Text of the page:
Purely Egyptian Moments: The Officer, the Flower Man and I ألحاظ مصرية محضة: الضابط وصاحب الورد وأنا

A couple of times a week as the sunsets and the call to the maghrib prayer softly resonates over Cairo, I am drawn to a nearby flower kiosk across from the Bulgarian ambassador’s residence. There, I sit on a dust covered crate of empty Coca-cola bottles amongst gaudy flower arrangements and discarded sunflower seed shells under haze of cheap cigarette smoke.

It is tea time in this sliver of Cairo. Taking a break from his twenty-four hour shift at the flower shop, Abd el-Allem fires up the butane and sets the kettle of water to boil while Abu Hussam – also in the midst of a twenty-four hour shift – wanders over from his guard shack across the street. Sharing the same work schedule of twenty-four hours on and forty-eight hours off, Abd el-Allem and Abu Hussam have shared tea every third night for longer than I have walked the face of the earth. Six months ago, however, in a queer twist of Egyptian hospitality, their duo became a trio.

Simple pleasantries are exchanged in thick Fayoum, Deltan and foreign accents until the water boils and the tea is served. I politely insist on a mere spoonful and a half of sugar while my Egyptian companions drink their sugar with a bit of tea. Grasping the glass with two fingers on its thick bottom and a thumb on the rim, I take a swig of Lipton’s finest yellow leaf as the conversation starts to shift.

First comes the political overview on topics ranging from the latest protests in Tahrir Square and relations between Muslims and Coptic Christians to the civil/religious identity of the Egyptian state and parliamentary elections – Abd el-Allem voted for Freedom and Justice (Muslim Brotherhood) Party while Abu Hussam as an officer is not allowed to vote. Despite their lack of higher education, both are slightly progressive in their views declaring that religion should not be a justification for legislation. Nonetheless, both insist that the revolution itself – as defined by protests and sit-ins – is over.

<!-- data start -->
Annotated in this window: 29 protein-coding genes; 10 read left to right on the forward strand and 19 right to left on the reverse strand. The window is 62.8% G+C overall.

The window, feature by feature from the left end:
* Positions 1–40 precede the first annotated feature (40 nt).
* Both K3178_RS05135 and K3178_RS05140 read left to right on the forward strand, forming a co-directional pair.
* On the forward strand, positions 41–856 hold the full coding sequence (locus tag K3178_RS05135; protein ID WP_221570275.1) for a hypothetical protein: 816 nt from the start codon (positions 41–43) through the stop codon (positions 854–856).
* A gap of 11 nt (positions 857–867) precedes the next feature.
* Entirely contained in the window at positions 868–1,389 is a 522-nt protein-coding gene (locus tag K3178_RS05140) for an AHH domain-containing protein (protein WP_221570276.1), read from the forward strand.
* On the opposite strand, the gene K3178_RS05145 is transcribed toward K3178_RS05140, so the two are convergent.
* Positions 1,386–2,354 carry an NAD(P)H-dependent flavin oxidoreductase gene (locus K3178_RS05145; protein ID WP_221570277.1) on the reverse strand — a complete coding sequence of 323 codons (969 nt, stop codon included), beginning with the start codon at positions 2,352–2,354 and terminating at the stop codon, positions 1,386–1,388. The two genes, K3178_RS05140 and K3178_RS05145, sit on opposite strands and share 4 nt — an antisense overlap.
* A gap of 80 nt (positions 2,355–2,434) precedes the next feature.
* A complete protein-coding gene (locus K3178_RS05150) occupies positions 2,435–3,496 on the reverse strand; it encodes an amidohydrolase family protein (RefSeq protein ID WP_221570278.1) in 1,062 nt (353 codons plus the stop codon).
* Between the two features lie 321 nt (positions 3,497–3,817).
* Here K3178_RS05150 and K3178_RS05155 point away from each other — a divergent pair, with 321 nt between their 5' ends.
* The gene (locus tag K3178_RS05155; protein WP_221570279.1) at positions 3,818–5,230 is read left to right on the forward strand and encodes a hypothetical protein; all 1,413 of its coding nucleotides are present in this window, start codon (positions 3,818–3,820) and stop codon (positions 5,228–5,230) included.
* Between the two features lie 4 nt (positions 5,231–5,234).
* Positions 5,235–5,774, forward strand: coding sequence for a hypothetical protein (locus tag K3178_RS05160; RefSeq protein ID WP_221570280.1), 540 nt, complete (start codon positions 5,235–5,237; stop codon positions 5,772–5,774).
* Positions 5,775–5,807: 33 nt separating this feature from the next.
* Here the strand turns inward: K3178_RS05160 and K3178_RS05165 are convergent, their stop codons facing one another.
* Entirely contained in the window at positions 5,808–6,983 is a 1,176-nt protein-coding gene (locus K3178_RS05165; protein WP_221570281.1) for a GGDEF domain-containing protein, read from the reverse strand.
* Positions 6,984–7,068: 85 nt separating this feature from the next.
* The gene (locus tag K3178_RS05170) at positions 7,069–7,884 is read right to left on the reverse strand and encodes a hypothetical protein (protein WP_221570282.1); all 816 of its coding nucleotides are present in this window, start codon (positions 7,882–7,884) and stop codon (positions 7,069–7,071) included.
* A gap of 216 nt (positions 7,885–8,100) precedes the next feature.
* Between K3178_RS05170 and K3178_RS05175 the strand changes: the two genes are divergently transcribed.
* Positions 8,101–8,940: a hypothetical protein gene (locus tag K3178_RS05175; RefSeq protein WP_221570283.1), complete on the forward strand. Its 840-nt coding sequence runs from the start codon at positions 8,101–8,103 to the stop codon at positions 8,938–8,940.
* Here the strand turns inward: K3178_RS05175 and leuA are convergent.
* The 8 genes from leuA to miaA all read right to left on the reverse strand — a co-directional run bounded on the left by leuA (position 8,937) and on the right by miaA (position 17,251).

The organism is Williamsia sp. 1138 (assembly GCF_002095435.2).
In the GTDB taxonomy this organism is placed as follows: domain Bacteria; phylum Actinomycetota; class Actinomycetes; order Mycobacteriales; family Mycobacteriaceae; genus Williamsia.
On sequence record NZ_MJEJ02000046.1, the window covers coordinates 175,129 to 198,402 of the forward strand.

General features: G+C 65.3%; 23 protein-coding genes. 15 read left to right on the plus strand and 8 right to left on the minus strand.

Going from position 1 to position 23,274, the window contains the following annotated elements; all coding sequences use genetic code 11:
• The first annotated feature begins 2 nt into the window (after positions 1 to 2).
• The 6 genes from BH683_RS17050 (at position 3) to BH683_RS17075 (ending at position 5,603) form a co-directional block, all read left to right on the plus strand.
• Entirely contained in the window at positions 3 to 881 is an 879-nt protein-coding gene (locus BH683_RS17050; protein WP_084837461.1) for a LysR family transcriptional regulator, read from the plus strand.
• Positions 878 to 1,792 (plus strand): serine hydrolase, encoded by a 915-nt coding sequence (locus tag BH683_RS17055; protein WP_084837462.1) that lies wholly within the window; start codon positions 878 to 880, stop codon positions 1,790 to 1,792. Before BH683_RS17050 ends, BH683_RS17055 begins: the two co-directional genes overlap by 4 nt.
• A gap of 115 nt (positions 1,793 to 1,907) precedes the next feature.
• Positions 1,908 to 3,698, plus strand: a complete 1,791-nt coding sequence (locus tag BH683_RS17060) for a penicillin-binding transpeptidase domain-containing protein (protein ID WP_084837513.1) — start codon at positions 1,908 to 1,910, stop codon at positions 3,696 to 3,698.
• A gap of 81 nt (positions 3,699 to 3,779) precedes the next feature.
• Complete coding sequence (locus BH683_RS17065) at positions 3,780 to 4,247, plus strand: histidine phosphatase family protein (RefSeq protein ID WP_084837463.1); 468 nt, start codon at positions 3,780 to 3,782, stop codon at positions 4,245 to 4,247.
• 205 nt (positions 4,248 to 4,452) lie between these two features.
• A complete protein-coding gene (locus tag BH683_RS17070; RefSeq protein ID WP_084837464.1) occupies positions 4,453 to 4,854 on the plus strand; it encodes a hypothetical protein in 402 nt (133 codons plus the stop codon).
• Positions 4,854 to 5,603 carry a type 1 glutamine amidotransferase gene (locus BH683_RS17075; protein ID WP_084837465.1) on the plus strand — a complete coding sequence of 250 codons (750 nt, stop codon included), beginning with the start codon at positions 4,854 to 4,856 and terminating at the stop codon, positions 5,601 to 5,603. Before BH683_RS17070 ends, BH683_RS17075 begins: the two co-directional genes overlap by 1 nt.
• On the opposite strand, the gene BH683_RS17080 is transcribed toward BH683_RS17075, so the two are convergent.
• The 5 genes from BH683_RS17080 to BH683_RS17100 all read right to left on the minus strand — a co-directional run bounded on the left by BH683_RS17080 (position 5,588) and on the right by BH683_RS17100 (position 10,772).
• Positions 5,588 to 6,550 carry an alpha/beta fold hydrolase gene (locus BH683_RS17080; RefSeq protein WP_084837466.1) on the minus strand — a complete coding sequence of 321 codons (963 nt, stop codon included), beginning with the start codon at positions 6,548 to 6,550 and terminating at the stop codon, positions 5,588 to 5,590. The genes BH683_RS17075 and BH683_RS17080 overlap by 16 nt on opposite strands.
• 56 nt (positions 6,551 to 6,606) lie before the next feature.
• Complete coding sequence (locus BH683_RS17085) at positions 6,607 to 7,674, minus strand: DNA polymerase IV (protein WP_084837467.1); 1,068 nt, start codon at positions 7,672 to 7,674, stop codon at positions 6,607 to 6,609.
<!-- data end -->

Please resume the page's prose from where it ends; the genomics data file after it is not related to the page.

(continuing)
Conversation shifts as soon as a young woman passes under Abu Hussam’s ever watchful gaze. At this point he grinningly lowers his grizzled face in my direction to whisper: أيه رايك؟ (what’s your opinion?) Knowing that I am both embarrassed and annoyed by what I deem to be inappropriate behavior, he does not expect an answer; it’s all a joke to him, merely an opportunity to shift conservation towards another favorite topic of conversation: my future and its marriage prospects.

Mocking my contentment with being single and unengaged, Abu Hassam continually suggests that I marry an Egyptian women, settle down in Egypt and continue to partake in his evening tea every third day. My answer has yet to changed but no matter how many different ways I phrase that I do not desire to marry and settle down in the near future the words fail to register. My translated thoughts while correct grammatically communicate a concept that is foreign culturally. Marriage is the core of the Egyptian familiar hierarchy – especially among the lower classes where the family unit (not the individual) is the building block of society, while settling down and raising the next generation is the highest goal of said society. Declining to participate in these societal norms is akin to declining to participate in the society itself.

Taking a final swig of the now tepid tea, I beg my leave despite the polite protests of Abd el-Allem and Abu Hussam. Ignoring my creaking joints to slowly rise from my perch on the Coca-cola crate, I brush the ash of my face of my pants and the dust of their seat. Another evening as drawn to an end in my sliver of Cairo full of conversation to be resumed over tea three days hence.

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One response to “Purely Egyptian Moments: The Officer, the Flower Man and I ألحاظ مصرية محضة: الضابط وصاحب الورد وأنا”

  1. Jaewon says :

    This was so fun to read! So beautifully written. I feel like I have a similar experience when I tell French people I don’t yet know what I want to do as a career, although I understand that as two Occidental cultures the differences are necessarily less marked than they are in your case. But really, they get so confused and tell me, “But you’re majoring in International Politics–you study at Sciences Po–you seem to be organised, focused, and hardworking. How do you not know what you’re going to do yet?!”

    I hope your return in the States was enjoyable and that you had a very merry Christmas! 🙂

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